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Tuesday, July 21, 2009

Kathy's Monday at ALA: Legislative Advocacy and John Cotton Dana Awards

On Monday, I sat in on a wonderful program on legislative advocacy. I don't recall seeing anything like this at past ALAs, but hey, I could've easily missed them in the enormous preliminary programs. This was one serious session -- in fact, it was a 4-hour-long ACRL President's Program. (ACRL is the Association of College and Research Libraries.)

The main speaker was Stephanie Vance, who bills herself as an "advocacy guru." I was skeptical when I first saw that, but boy did she live up to the moniker! (If you ever have a chance to hear her present, GO.) I heard lots of great info even though I couldn't stay for the whole thing. (You can read my original post here.) If you're in an academic library, you'll want to read up on ACRL's official legislative agenda. And one of the main goals of this session was to get people to sign up to be legislative advocates. You can learn how to do that here. It's important! Without your input, most legistors simply don't understand how libraries work or why they still matter. We need to inform them!

Then, just in time for afternoon tea....
The ceremony for the John Cotton Dana Library Public Relations Awards is always a posh affair. This year's event at the Ritz Carlton was no exception.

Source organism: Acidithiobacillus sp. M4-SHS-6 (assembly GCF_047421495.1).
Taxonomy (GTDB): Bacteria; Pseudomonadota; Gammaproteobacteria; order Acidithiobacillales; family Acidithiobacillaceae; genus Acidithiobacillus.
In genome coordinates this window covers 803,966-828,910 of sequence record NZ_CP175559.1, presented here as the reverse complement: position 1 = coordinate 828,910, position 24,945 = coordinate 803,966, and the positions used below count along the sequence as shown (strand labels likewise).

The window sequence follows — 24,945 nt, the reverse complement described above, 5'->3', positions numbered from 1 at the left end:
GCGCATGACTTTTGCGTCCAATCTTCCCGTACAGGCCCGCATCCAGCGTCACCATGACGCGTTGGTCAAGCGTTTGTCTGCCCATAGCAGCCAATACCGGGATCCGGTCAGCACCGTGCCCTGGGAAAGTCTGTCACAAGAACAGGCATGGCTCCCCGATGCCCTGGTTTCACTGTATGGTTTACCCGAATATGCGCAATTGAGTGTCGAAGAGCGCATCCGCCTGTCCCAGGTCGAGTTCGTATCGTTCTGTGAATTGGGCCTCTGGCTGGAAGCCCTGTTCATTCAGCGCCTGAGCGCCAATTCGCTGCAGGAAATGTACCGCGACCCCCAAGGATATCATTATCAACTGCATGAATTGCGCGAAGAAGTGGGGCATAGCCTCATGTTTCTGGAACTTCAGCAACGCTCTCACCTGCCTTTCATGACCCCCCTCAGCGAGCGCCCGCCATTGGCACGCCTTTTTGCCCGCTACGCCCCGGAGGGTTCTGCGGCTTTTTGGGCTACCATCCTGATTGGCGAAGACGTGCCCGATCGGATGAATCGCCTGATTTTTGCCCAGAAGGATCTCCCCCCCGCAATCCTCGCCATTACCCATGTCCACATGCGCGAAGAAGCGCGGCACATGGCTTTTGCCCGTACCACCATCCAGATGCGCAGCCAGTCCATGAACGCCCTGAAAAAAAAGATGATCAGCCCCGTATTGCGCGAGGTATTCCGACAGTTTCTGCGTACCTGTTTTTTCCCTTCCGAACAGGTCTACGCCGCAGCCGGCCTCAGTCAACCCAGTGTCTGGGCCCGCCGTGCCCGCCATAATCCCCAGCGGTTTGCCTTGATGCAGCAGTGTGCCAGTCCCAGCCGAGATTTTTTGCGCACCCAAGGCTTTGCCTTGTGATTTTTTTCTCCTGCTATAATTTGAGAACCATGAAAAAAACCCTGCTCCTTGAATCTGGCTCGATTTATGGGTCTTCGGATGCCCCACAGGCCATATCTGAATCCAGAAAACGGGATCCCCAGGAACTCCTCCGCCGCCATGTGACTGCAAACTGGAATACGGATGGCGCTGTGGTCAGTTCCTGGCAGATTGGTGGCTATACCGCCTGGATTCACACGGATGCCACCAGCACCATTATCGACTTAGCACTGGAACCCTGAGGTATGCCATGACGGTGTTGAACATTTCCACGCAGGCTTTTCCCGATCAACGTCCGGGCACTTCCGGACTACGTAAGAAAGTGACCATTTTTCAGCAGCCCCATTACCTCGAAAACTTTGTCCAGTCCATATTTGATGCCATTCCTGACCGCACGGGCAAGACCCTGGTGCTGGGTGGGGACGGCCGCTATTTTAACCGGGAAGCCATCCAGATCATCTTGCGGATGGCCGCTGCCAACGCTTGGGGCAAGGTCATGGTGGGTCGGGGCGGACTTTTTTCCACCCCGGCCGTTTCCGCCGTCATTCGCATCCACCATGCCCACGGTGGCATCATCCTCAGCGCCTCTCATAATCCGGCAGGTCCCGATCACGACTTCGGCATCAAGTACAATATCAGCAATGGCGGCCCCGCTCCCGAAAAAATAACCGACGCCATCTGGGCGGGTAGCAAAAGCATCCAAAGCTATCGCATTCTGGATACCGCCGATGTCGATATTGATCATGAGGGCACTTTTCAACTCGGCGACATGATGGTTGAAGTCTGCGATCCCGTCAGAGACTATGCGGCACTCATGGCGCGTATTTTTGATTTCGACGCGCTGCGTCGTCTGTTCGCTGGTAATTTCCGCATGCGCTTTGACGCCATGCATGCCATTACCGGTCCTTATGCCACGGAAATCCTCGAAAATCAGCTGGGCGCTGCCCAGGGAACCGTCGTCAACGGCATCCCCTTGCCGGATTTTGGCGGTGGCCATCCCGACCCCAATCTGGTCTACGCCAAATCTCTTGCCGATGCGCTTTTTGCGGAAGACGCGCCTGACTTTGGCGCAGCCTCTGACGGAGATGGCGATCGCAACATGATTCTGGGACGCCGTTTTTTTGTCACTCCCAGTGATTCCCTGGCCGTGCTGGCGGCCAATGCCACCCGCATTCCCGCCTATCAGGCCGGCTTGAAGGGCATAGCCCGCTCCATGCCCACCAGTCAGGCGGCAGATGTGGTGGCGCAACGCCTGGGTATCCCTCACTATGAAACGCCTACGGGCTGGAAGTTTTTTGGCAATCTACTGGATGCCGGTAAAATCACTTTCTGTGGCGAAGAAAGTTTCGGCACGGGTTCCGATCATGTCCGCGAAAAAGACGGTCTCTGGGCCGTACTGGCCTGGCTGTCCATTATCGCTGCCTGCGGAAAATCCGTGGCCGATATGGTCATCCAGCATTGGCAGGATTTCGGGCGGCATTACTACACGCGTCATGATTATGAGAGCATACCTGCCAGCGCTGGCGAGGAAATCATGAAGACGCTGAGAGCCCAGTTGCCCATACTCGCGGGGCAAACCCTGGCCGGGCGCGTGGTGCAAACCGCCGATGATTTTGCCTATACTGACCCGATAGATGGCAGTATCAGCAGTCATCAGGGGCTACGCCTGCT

Back in February, shortly after the 2009 winners were announced, Nancy posted their names. The JCD Awards jury does its judging at ALA's midwinter meeting each January, then announces the winners so they have the opportunity to arrange to be at the annual conference in the summer to accept their awards.

It always renews my faith in library marketing to hear what these smart, innovative librarians have done and to know that library champion H.W. Wilson understands the importance of this work. As someone who is personally and professionally invested in making sure that librarians learn about true marketing so they can continue to serve society, I want to thank The H.W. Wilson Company and The H.W. Wilson Foundation yet again for sponsoring these important awards (this is the 63rd year!) and for letting me attend to cover them. And when I say "sponsor," I mean it -- each winner gets $5,000 to further their marketing and promotional efforts. (Yes, that's five thousand -- for each of 5 or 6 winners.)

You can read all about the contest on Wilson’s website. Go learn more about these award-winning projects and get inspired about things you can do!

What a wonderful ALA Conference. If you couldn't attend, or you did but couldn't make it to these events, I hope these posts help fill in gaps in your knowledge.

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